• YBRBI 1806 No. of Pages 8, Model 5G 9 July 2011 6 A.S. Bansal et al. / Brain, Behavior, and Immunity xxx (2011) xxx–xxx557 impaired cellular immunity. Clearly the possibility of inducing new suggests mildly raised circulating pro-inflammatory cytokines 620558 autoimmunity particularly to thyroid tissue would need to be bal- and a skewing towards impaired cellular immunity. More work is 621559 anced against any benefit. needed to take into account the level of stress and sleep distur- 622560 Based on impaired immune memory function in patients with bance amongst the study population and to correlate the immune 623561 CFS, and particularly affecting the CD8 T cell population which is function with the patient’s perception of how severe their symp- 624562 especially important in controlling EBV infected B cells, four meth- toms were at the time of immune analysis. Most importantly of 625563 ods of treatment may prove beneficial. The first would involve all more longitudinal studies investigating immune function with 626564 restoring CD8 T cell memory function using complexes of IL15Ra changes in the severity of CFS symptoms are urgently needed. It 627565 and IL15. In mice this has markedly increased IL-15 half-life and is likely that viral infection(s) and immune dysfunction in CFS 628566 bioavailability leading to a significant proliferation of memory interact in a manner which perpetuates the conditions necessary 629567 CD8 T cells, NK cells, and NK T cells (Stoklasek et al., 2006). As for maintaining symptoms. Fig. 1 summarises the interplay be- 630568 yet there are no studies of IL15 on memory T cells in CFS. tween the important variables. It is likely that an initial viral infec- 631569 The second method would involve using agents active against tion or stress acting singly or in combination leads to a state of 632570 EBV. In this case the use of valacycolvir has been shown in a double impaired cellular immunity, immune memory dysfunction and dis- 633571 blind placebo controlled trial lasting 36 months to improve cardiac turbed NK cell activity. This promotes reactivation of previously 634572 dysfunction and resume normal life in patients with confirmed CFS acquired EBV or related virus infection and wide dissemination 635573 (Lerner et al., 2007). Additionally, valgancyclovir, in an open la- of the original viral infection. EBV and other viral proteins stimu- 636574 beled study, has also been shown to be extremely beneficial in late the release of pro-inflammatory cytokines which contribute 637575 12 patients with symptoms highly suggestive of CFS and who to fatigue, low grade fever, aching, disturbance of sleep and inac- 638576 had high titre antibodies to HHV6 and EBV (Kogelnik et al., tivity. The severity and prolonged nature of these symptoms 639577 2006). The results of the randomized double blind study while encourages further stress leading to continued immune paresis 640578 not formally published appeared not to have shown significant and production of immune dysregulating viral proteins. The latter 641579 benefit suggesting that continued EBV/viral suppression requires then perpetuate the immune dysfunction with continuation of 642580 at least partial restoration of global T cell memory to be effective. symptoms. In view of the significant interaction between each of 643581 Lastly, and most recently, (Lerner et al., 2010) in a retrospective these areas, treatments targeting several areas simultaneously 644582 analysis have reported significant benefit of unblinded valacyclovir are more likely to be successful than those used selectively in 645583 or valgancyclovir in 142 patients with CFS treated between 2001 one area. 646584 and 2007 who had active EBV, CMV or HHV6 infection. Improve-585 ment in CFS was measured using an energy index point score. Ac- References 647586 tive infection was diagnosed if IgM serology was positive to viral587 capsid antigen p18 and/or early antigen-D (EBV), highly raised Ablashi, D.V., Eastman, H.B., et al., 2000. Frequent HHV-6 reactivation in multiple 648 sclerosis (MS) and chronic fatigue syndrome (CFS) patients. J. Clin. Virol. 16 (3), 649588 antibodies to HCMV strain AD69 lysate and IgM to HCMV p52 650 179–191.589 (CMV) and IgM and IgG tires >1/160 for HHV6 infection. Afari, N., Buchwald, D., 2003. Chronic fatigue syndrome: a review. Am. J. Psychiatry 651590 The third method centres on recent work suggesting that rapa- 160 (2), 221–236. 652591 mycin which inhibits mTOR may also encourage memory CD8 T Angelosanto, J.M., Wherry, E.J., 2010. Transcription factor regulation of CD8+ T-cell 653 memory and exhaustion. Immunol. Rev. 236, 167–175. 654592 cell responses by viral infections and by vaccination (Araki et al., Araki, K., Youngblood, B., et al., 2010. The role of mTOR in memory CD8 T-cell 655593 2010). It may therefore be of possible benefit in those with CFS. differentiation. Immunol. Rev. 235 (1), 234–243. 656594 The fourth method invokes the adoptive transfer of ex-vivo ex- Ariza, M.E., Glaser, S.F., Kaumaya, P.T., Jones, C., Williams, M.V., et al., 2009. The EBV- 657 encoded dUTPase activates NF-kappa B through the TLR2 and MyD88- 658595 panded CD8 T cells stimulated by EBV in particular but perhaps dependent signaling pathway. J. Immunol. 182 (2), 851–859. 659596 other chronic viruses also. This type of therapy has been suggested Barker, E., Fujimura, S.F., et al., 1994. Immunologic abnormalities associated with 660597 to be helpful in EBV related malignancy (Merlo et al., 2010) and has chronic fatigue syndrome. Clin. Infect. Dis. 18 (Suppl. 1), S136–41. 661 Bassi, N., Amital, D., et al., 2008. Chronic fatigue syndrome: characteristics and 662598 also been used in post-transplant lymphoproliferative disease. possible causes for its pathogenesis. Isr. Med. Assoc. J. 10 (1), 79–82. 663599 Regardless, further studies should also look at altered Treg cell Bennett, A.L., Chao, C.C., et al., 1997. Elevation of bioactive transforming growth 664600 and Th17 cell function as well as checking the significance of in- factor-beta in serum from patients with chronic fatigue syndrome. J. Clin. 665 Immunol. 17 (2), 160–166. 666601 creased Th2 cells (Skowera et al., 2004) and impaired Th1 cells in 667 Beverley, P.C., 2008. Primer: making sense of T-cell memory. Nat. Clin. Pract.602 CFS. These various lymphocyte subsets have central roles in immu- Rheumatol. 4 (1), 43–49. 668603 nity to viruses and the immune response and are likely dysregu- Brenu, E.W., Staines, D.R., et al., 2010. Immune and hemorheological changes in 669 chronic fatigue syndrome. J. Transl. Med. 8, 1. 670604 lated in CFS. 671 Brenu, E.W., van Driel, M.L., et al., 2011. Immunological abnormalities as potential biomarkers in chronic fatigue syndrome/myalgic encephalomyelitis. J. Transl. 672 Med. 9 (1), 81. 673 Broderick, G., Fuite, J., et al., 2010. A formal analysis of cytokine networks in chronic 674605 8. Summary fatigue syndrome. Brain Behav. Immun. 24 (7), 1209–1217. 675 Browne, S.K., Holland, S.M., 2010. Anticytokine autoantibodies in infectious 676606 There are major challenges in the analysis of immune function diseases: pathogenesis and mechanisms. Lancet Infect. Dis. 10 (12), 875–885. 677607 in a condition as heterogenous as CFS where the cause is unknown. Buchwald, D., Ashley, R.L., et al., 1996. Viral serologies in patients with chronic 678 fatigue and chronic fatigue syndrome. J. Med. Virol. 50 (1), 25–30. 679608 Add to this the marked variability in symptom severity from day to Buchwald, D., Wener, M.H., et al., 1997. Markers of inflammation and immune 680609 day and from hour to hour and there is bound to be variation in the activation in chronic fatigue and chronic fatigue syndrome. J. Rheumatol. 24 (2), 681610 levels of proteins such as cytokines that have short half lives. Fur- 372–376. 682 Burkett, P.R., Koka, R., et al., 2004. Coordinate expression and trans presentation of 683611 ther complications are evident in the analysis of immune cells interleukin (IL)-15Ralpha and IL-15 supports natural killer cell and memory 684612 which can vary in number depending on time of day and even mild CD8+ T cell homeostasis. J. Exp. Med. 200 (7), 825–834. 685613 exertion. Moreover, it is now established that stress and sleep dis- Cannon, J.G., Angel, J.B., et al., 1997. Interleukin-1 beta, interleukin-1 receptor 686 antagonist, and soluble interleukin-1 receptor type II secretion in chronic 687614 turbance, which are common in CFS, can alter immune function. 688 fatigue syndrome. J. Clin. Immunol. 17 (3), 253–261.615 Couple this with the fragile nature of most cytokines demanding Carruthers, B.M., Jain, A.K., et al., 2003. Myalgic encephalomyelitis/chronic fatigue 689616 immediate blood separation and the marked variation in assay syndrome: clinical working case definition, diagnostic and treatment protocols. 690617 sensitivity and reproducibility and it is easy to understand why J. Chronic Fatigue Syndr. 2003, 115–117. Q1 691 Chia, J., Chia, A., et al., 2010. Acute enterovirus infection followed by myalgic 692618 there is little consensus in the literature on the exact immune dys- encephalomyelitis/chronic fatigue syndrome (ME/CFS) and viral persistence. J. 693619 function in CFS. Nevertheless the CFS literature taken as a whole Clin. Pathol. 63 (2), 165–168. 694 Please cite this article in press as: Bansal, A.S., et al. Chronic fatigue syndrome, the immune system and viral infection. Brain Behav. Immun. (2011), doi:10.1016/j.bbi.2011.06.016
    • YBRBI 1806 No. of Pages 8, Model 5G 9 July 2011 A.S. Bansal et al. / Brain, Behavior, and Immunity xxx (2011) xxx–xxx 7695 Christley, Y., Duffy, T., et al., 2010. A review of the definitional criteria for chronic Lombardi, V.C., Ruscetti, F.W., et al., 2009. Detection of an infectious retrovirus, 781696 fatigue syndrome. J. Eval. Clin. Pract.. XMRV, in blood cells of patients with chronic fatigue syndrome. Science 326 782697 Craston, R., Koh, M., et al., 1997. Temporal dynamics of CD69 expression on (5952), 585–589. 783698 lymphoid cells. J. Immunol. Methods 209 (1), 37–45. Lundell, K., Qazi, S., et al., 2006. Clinical activity of folinic acid in patients with 784699 De Maria, R., Cifone, M.G., et al., 1994. Triggering of human monocyte activation chronic fatigue syndrome. Arzneimittelforschung 56 (6), 399–404. 785700 through CD69, a member of the natural killer cell gene complex family of signal Maes, M., Mihaylova, I., et al., 2005. In chronic fatigue syndrome, the decreased 786701 transducing receptors. J. Exp. Med. 180 (5), 1999–2004. levels of omega-3 poly-unsaturated fatty acids are related to lowered serum 787702 Dubois, S.P., Waldmann, T.A., et al., 2005. Survival adjustment of mature dendritic zinc and defects in T cell activation. Neuro. Endocrinol. Lett. 26 (6), 745–751. 788703 cells by IL-15. Proc. Natl. Acad. Sci. USA 102 (24), 8662–8667. Manian, F.A., 1994. Simultaneous measurement of antibodies to Epstein-Barr virus, 789704 Erlwein, O., Kaye, S., et al., 2010. Failure to detect the novel retrovirus XMRV in human herpesvirus 6, herpes simplex virus types 1 and 2, and 14 enteroviruses 790705 chronic fatigue syndrome. PLoS One 5 (1), e8519. in chronic fatigue syndrome: is there evidence of activation of a nonspecific 791706 Fletcher, M.A., Zeng, X.R., et al., 2009. Plasma cytokines in women with chronic polyclonal immune response? Clin. Infect. Dis. 19 (3), 448–453. 792707 fatigue syndrome. J. Transl. Med. 7, 96. Marzio, R., Mauel, J., et al., 1999. CD69 and regulation of the immune function. 793708 Fluge, O., Mella, O., 2009. Clinical impact of B-cell depletion with the anti-CD20 Immunopharmacol. Immunotoxicol. 21 (3), 565–582. 794709 antibody rituximab in chronic fatigue syndrome: a preliminary case series. BMC Masuda, A., Munemoto, T., et al., 2002a. Psychosocial characteristics and 795710 Neurol. 9, 28. immunological functions in patients with postinfectious chronic fatigue 796711 Fukuda, K., Straus, S.E., et al., 1994. The chronic fatigue syndrome: a comprehensive syndrome and noninfectious chronic fatigue syndrome. J. Behav. Med. 25 (5), 797712 approach to its definition and study. International Chronic Fatigue Syndrome 477–485. 798713 Study Group. Ann. Intern. Med. 121 (12), 953–959. Masuda, A., Nakayama, T., et al., 2002b. The prognosis after multidisciplinary 799714 Galbraith, D.N., Nairn, C., et al., 1997. Evidence for enteroviral persistence in treatment for patients with postinfectious chronic fatigue syndrome and 800715 humans. J. Gen. Virol. 78 (Pt 2), 307–312. noninfectious chronic fatigue syndrome. J. Behav. Med. 25 (5), 487–497. 801716 Glaser, R., Litsky, M.L., et al., 2006. EBV-encoded dUTPase induces immune Masuda, A., Nozoe, S.I., et al., 1994. Psychobehavioral and immunological 802717 dysregulation: Implications for the pathophysiology of EBV-associated characteristics of adult people with chronic fatigue and patients with chronic 803718 disease. Virology 346 (1), 205–218. fatigue syndrome. Psychosom. Med. 56 (6), 512–518. 804719 Glaser, R., Padgett, D.A., et al., 2005. Stress-associated changes in the steady-state Merlo, A., Turrini, R., et al., 2010. The interplay between Epstein-Barr virus and the 805720 expression of latent Epstein-Barr virus: implications for chronic fatigue immune system: a rationale for adoptive cell therapy of EBV-related disorders. 806721 syndrome and cancer. Brain Behav. Immun. 19 (2), 91–103. Haematologica 95 (10), 1769–1777. 807722 Groom, H.C., Boucherit, V.C., et al., 2010. Absence of xenotropic murine leukaemia Metzger, K., Fremont, M., et al., 2008. Lower frequency of IL-17F sequence variant 808723 virus-related virus in UK patients with chronic fatigue syndrome. Retrovirology (His161Arg) in chronic fatigue syndrome patients. Biochem. Biophys. Res. 809724 7, 10. Commun. 376 (1), 231–233. 810725 Hickie, I., Lloyd, A., et al., 1995. Can the chronic fatigue syndrome be defined by Mihaylova, I., DeRuyter, M., et al., 2007. Decreased expression of CD69 in chronic 811726 distinct clinical features? Psychol. Med. 25 (5), 925–935. fatigue syndrome in relation to inflammatory markers: evidence for a severe 812727 Hickie, I.B., Bansal, A.S., et al., 2001. A twin study of the etiology of prolonged fatigue disorder in the early activation of T lymphocytes and natural killer cells. Neuro. 813728 and immune activation. Twin Res. 4 (2), 94–102. Endocrinol. Lett. 28 (4), 477–483. 814729 Holmes, G.P., Kaplan, J.E., et al., 1988. Chronic fatigue syndrome: a working case Moss, R.B., Mercandetti, A., et al., 1999. TNF-alpha and chronic fatigue syndrome. J. 815730 definition. Ann. Intern. Med. 108, 387–389. Clin. Immunol. 19 (5), 314–316. 816731 Ikuta, K., Yamada, T., et al., 2003. Diagnostic evaluation of 2’, 5’-oligoadenylate Mouillot, G., Carmagnat, M., et al., 2010. B-cell and T-cell phenotypes in CVID 817732 synthetase activities and antibodies against Epstein-Barr virus and Coxiella patients correlate with the clinical phenotype of the disease. J. Clin. Immunol. 818733 burnetii in patients with chronic fatigue syndrome in Japan. Microbes Infect. 5 30 (5), 746–755. 819734 (12), 1096–1102. Nakamura, T., Schwander, S.K., et al., 2010. Cytokines across the night in chronic 820735 Irwin, M., Smith, T.L., et al., 1992. Electroencephalographic sleep and natural killer fatigue syndrome with and without fibromyalgia. Clin. Vaccine Immunol. 17 (4), 821736 activity in depressed patients and control subjects. Psychosom. Med. 54 (1), 10– 582–587. 822737 21. Natelson, B.H., Haghighi, M.H., et al., 2002. Evidence for the presence of immune 823738 Kerr, J.R., Gough, J., et al., 2000. Antibody to parvovirus B19 nonstructural protein is dysfunction in chronic fatigue syndrome. Clin. Diagn. Lab. Immunol. 9 (4), 747– 824739 associated with chronic arthralgia in patients with chronic fatigue syndrome/ 752. 825740 myalgic encephalomyelitis. J. Gen. Virol. 91 (Pt 4), 893–897. Nater, U.M., Youngblood, L.S., et al., 2008. Alterations in diurnal salivary cortisol 826741 Kim, C., Williams, M.A., 2010. Nature and nurture: T-cell receptor-dependent and T- rhythm in a population-based sample of cases with chronic fatigue syndrome. 827742 cell receptor-independent differentiation cues in the selection of the memory T- Psychosom. Med. 70 (3), 298–305. 828743 cell pool. Immunology 131 (3), 310–317. Nijs, J., Fremont, M., 2008. Intracellular immune dysfunction in myalgic 829744 Klimas, N.G., Salvato, F.R., et al., 1990. Immunologic abnormalities in chronic fatigue encephalomyelitis/chronic fatigue syndrome: state of the art and therapeutic 830745 syndrome. J. Clin. Microbiol. 28 (6), 1403–1410. implications. Expert Opin. Ther. Targets 12 (3), 281–289. 831746 Koelle, D.M., Barcy, S., et al., 2002. Markers of viral infection in monozygotic twins Nijs, J., Van Oosterwijck, J., et al., 2010. Unravelling the nature of postexertional 832747 discordant for chronic fatigue syndrome. Clin. Infect. Dis. 35 (5), 518–525. malaise in myalgic encephalomyelitis/chronic fatigue syndrome: the role of 833748 Kogelnik, A.M., Loomis, K., et al., 2006. Use of valganciclovir in patients with elastase, complement C4a and interleukin-1beta. J. Intern. Med. 267 (4), 418– 834749 elevated antibody titers against Human Herpesvirus-6 (HHV-6) and Epstein- 435. 835750 Barr Virus (EBV) who were experiencing central nervous system dysfunction Ogawa, M., Nishiura, T., et al., 1998. Decreased nitric oxide-mediated natural killer 836751 including long-standing fatigue. J. Clin. Virol. 37 (Suppl. 1), S33–8. cell activation in chronic fatigue syndrome. Eur. J. Clin. Invest. 28 (11), 937–943. 837752 Koka, R., Burkett, P., et al., 2004. Cutting edge: murine dendritic cells require IL-15R Patarca-Montero, R., Antoni, M., et al., 2001. Cytokine and other immunologic 838753 alpha to prime NK cells. J.Immunol. 173 (6), 3594–3598. markers in chronic fatigue syndrome and their relation to neuropsychological 839754 Lane, R.J., Soteriou, B.A., et al., 2003. Enterovirus related metabolic myopathy: a factors. Appl. Neuropsychol. 8 (1), 51–64. 840755 postviral fatigue syndrome. J. Neurol. Neurosurg. Psychiatry 74 (10), 1382–1386. Raison, C.L., Lin, J.M., et al., 2009. Association of peripheral inflammatory markers 841756 Lanier, L.L., Buck, D.W., et al., 1988. Interleukin 2 activation of natural killer cells with chronic fatigue in a population-based sample. Brain Behav. Immun. 23 (3), 842757 rapidly induces the expression and phosphorylation of the Leu-23 activation 327–337. 843758 antigen. J. Exp. Med. 167 (5), 1572–1585. Reid, S., Chalder, T., et al., 2000. Chronic fatigue syndrome. Bmj 320 (7230), 292– 844759 Lerner, A.M., Beqaj, S.H., et al., 2002. IgM serum antibodies to human 296. 845760 cytomegalovirus nonstructural gene products p52 and CM2(UL44 and UL57) Sato, N., Patel, H.J., et al., 2007. The IL-15/IL-15Ralpha on cell surfaces enables 846761 are uniquely present in a subset of patients with chronic fatigue syndrome. In sustained IL-15 activity and contributes to the long survival of CD8 memory T 847762 Vivo 16 (3), 153–159. cells. Proc. Natl. Acad. Sci. USA 104 (2), 588–593. 848763 Lerner, A.M., Beqaj, S.H., et al., 2004. IgM serum antibodies to Epstein-Barr virus are Sauce, D., Larsen, M., et al., 2006. EBV-associated mononucleosis leads to long-term 849764 uniquely present in a subset of patients with the chronic fatigue syndrome. In global deficit in T-cell responsiveness to IL-15. Blood 108 (1), 11–18. 850765 Vivo 18 (2), 101–106. See, D.M., Tilles, J.G., 1996. Alpha-Interferon treatment of patients with chronic 851766 Lerner, A.M., Beqaj, S.H., et al., 2007. Valacyclovir treatment in Epstein-Barr virus fatigue syndrome. Immunol. Invest. 25 (1–2), 153–164. 852767 subset chronic fatigue syndrome: thirty-six months follow-up. In Vivo 21 (5), Skowera, A., Cleare, A., et al., 2004. High levels of type 2 cytokine-producing cells in 853768 707–713. chronic fatigue syndrome. Clin. Exp. Immunol. 135 (2), 294–302. 854769 Lerner, A.M., Beqaj, S.H., et al., 2010. Subset directed anti-viral treatment of 142 Smith, R.A., 2010. Contamination of clinical specimens with MLV-encoding nucleic 855770 herpes virus patients with chronic fatigue syndrome. Virus Adaptions and acids: implications for XMRV and other candidate human retroviruses. 856771 Treatment 2, 47–57. Retrovirology 7, 112. 857772 Levine, P.H., Whiteside, T.L., et al., 1998. Dysfunction of natural killer activity in a Stewart, C.C., Cookfair, D.L., et al., 2003. Predictive immunophenotypes: disease- 858773 family with chronic fatigue syndrome. Clin. Immunol. Immunopathol. 88 (1), related profile in chronic fatigue syndrome. Cytometry B Clin. Cytom. 53 (1), 859774 96–104. 26–33. 860775 Llera, A.S., Viedma, F., et al., 2001. Crystal structure of the C-type lectin-like domain Stoklasek, T.A., Schluns, K.S., et al., 2006. Combined IL-15/IL-15Ralpha 861776 from the human hematopoietic cell receptor CD69. J. Biol. Chem. 276 (10), immunotherapy maximizes IL-15 activity in vivo. J. Immunol. 177 (9), 6072– 862777 7312–7319. 6080. 863778 Lo, S.C., Pripuzova, N., et al., 2010. Detection of MLV-related virus gene sequences in Strengell, M., Matikainen, S., et al., 2003. IL-21 in synergy with IL-15 or IL-18 864779 blood of patients with chronic fatigue syndrome and healthy blood donors. enhances IFN-gamma production in human NK and T cells. J. Immunol. 170 865780 Proc. Natl. Acad. Sci. USA 107 (36), 15874–15879. (11), 5464–5469. 866 Please cite this article in press as: Bansal, A.S., et al. Chronic fatigue syndrome, the immune system and viral infection. Brain Behav. Immun. (2011), doi:10.1016/j.bbi.2011.06.016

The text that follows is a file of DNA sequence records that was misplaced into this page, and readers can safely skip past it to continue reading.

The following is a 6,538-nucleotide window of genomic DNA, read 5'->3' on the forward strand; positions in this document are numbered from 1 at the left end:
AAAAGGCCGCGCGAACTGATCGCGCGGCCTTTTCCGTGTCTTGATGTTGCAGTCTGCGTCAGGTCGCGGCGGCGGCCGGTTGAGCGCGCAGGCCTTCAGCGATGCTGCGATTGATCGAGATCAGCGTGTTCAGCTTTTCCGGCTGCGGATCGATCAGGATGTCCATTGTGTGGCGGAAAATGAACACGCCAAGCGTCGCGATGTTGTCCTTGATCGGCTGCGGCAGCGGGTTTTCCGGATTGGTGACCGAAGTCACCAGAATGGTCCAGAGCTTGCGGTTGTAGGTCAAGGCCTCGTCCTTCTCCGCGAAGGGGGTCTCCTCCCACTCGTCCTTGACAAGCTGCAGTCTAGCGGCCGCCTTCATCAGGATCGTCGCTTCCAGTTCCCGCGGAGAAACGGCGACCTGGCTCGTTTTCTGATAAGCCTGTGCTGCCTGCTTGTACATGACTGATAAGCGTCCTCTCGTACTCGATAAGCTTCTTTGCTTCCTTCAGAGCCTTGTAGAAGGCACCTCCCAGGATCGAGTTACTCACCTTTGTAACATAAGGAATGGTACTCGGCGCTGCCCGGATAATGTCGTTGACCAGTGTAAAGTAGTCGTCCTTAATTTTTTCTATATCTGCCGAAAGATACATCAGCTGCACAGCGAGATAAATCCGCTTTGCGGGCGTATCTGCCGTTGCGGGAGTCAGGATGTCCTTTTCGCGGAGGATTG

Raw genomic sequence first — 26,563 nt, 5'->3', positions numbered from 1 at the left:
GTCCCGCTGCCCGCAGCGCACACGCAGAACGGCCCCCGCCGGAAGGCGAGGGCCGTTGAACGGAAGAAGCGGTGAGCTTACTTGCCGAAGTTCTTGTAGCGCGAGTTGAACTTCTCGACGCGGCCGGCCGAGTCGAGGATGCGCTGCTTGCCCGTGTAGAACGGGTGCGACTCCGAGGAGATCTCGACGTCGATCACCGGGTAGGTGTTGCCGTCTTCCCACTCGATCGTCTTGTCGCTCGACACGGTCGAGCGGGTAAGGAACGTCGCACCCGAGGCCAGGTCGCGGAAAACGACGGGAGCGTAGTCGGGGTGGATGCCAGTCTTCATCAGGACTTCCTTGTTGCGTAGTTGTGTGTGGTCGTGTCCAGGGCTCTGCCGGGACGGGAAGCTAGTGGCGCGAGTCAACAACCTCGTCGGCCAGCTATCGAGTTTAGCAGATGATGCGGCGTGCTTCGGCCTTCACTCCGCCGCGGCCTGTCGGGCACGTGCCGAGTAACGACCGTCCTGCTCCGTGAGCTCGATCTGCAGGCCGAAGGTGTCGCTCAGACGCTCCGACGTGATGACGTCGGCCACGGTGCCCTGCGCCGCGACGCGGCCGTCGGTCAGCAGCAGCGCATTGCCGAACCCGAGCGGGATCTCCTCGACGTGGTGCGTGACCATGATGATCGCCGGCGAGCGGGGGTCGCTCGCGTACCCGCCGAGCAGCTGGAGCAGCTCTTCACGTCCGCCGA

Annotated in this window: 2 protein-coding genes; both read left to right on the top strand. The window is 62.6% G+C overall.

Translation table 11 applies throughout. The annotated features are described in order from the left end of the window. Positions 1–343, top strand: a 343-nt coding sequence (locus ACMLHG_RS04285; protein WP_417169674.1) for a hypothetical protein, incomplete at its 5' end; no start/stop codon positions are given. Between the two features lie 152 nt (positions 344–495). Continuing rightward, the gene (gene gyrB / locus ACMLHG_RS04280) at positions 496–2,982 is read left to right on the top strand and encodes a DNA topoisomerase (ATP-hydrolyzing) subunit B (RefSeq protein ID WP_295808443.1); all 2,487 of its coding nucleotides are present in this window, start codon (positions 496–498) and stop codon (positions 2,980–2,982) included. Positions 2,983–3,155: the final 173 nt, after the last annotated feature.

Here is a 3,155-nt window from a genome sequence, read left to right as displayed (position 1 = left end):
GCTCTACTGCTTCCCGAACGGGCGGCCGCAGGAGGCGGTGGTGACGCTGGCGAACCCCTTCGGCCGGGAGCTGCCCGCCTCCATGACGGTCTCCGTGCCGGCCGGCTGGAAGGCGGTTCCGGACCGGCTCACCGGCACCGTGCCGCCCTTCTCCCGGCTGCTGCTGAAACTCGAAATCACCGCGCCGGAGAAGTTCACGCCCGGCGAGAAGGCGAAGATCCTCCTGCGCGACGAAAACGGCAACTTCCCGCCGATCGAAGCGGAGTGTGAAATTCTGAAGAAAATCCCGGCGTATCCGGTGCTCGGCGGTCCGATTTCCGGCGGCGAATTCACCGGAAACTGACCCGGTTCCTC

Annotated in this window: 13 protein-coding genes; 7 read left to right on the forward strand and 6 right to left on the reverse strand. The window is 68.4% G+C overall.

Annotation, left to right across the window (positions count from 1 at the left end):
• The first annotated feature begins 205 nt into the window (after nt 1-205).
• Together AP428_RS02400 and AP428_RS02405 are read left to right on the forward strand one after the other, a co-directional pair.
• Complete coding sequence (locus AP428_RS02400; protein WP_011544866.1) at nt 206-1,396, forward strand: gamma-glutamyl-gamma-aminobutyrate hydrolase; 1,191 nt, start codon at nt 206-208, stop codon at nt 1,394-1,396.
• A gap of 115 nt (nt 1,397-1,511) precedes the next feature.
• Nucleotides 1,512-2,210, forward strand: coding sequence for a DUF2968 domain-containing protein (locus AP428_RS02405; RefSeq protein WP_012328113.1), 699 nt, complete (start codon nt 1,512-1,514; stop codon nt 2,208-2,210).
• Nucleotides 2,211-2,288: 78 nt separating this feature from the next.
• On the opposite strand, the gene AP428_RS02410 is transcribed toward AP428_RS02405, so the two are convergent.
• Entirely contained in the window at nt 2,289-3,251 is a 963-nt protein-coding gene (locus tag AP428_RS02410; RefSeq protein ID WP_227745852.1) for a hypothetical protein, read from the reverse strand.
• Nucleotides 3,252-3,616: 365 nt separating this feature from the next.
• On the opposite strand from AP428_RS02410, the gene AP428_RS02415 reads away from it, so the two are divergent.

• YBRBI 1806 No. of Pages 8, Model 5G 9 July 2011 8 A.S. Bansal et al. / Brain, Behavior, and Immunity xxx (2011) xxx–xxx867 Strengell, M., Sareneva, T., et al., 2002. IL-21 up-regulates the expression of genes Vojdani, A., Choppa, P.C., et al., 1998. Detection of Mycoplasma genus and 885868 associated with innate immunity and Th1 response. J. Immunol. 169 (7), 3600– Mycoplasma fermentans by PCR in patients with Chronic Fatigue Syndrome. 886869 3605. FEMS Immunol. Med. Microbiol. 22 (4), 355–365. 887870 ter Wolbeek, M., van Doornen, L.J., et al., 2007. Longitudinal analysis of pro- and Vojdani, A., Lapp, C.W., 1999. Interferon-induced proteins are elevated in blood 888871 anti-inflammatory cytokine production in severely fatigued adolescents. Brain samples of patients with chemically or virally induced chronic fatigue 889872 Behav. Immun. 21 (8), 1063–1074. syndrome. Immunopharmacol. Immunotoxicol. 21 (2), 175–202. 890873 Thum, M.Y., Bhaskaran, S., et al., 2008. Prednisolone suppresses NK cell cytotoxicity Vollmer-Conna, U., Hickie, I., et al., 1997. Intravenous immunoglobulin is ineffective 891874 in vitro in women with a history of infertility and elevated NK cell cytotoxicity. in the treatment of patients with chronic fatigue syndrome. Am. J. Med. 103 (1), 892875 Am. J. Reprod. Immunol. 59 (3), 259–265. 38–43. 893876 Tirelli, U., Marotta, G., et al., 1994. Immunological abnormalities in patients with White, P.D., Thomas, J.M., et al., 1998. Incidence, risk and prognosis of acute and 894877 chronic fatigue syndrome. Scand. J. Immunol. 40 (6), 601–608. chronic fatigue syndromes and psychiatric disorders after glandular fever. Br. J. 895878 van Kuppeveld, F.J., de Jong, A.S., et al., 2010. Prevalence of xenotropic murine Psychiatry 173, 475–481. 896879 leukaemia virus-related virus in patients with chronic fatigue syndrome in the Yang, E.V., Webster Marketon, J.I., et al., 2010. Glucocorticoids activate Epstein Barr 897880 Netherlands: retrospective analysis of samples from an established cohort. Bmj virus lytic replication through the upregulation of immediate early BZLF1 gene 898881 340, c1018. expression. Brain. Behav. Immun. 24 (7), 1089–1096. 899882 Visser, J., Graffelman, W., et al., 2001. LPS-induced IL-10 production in whole blood 900883 cultures from chronic fatigue syndrome patients is increased but supersensitive884 to inhibition by dexamethasone. J. Neuroimmunol. 119 (2), 343–349. Please cite this article in press as: Bansal, A.S., et al. Chronic fatigue syndrome, the immune system and viral infection. Brain Behav. Immun. (2011), doi:10.1016/j.bbi.2011.06.016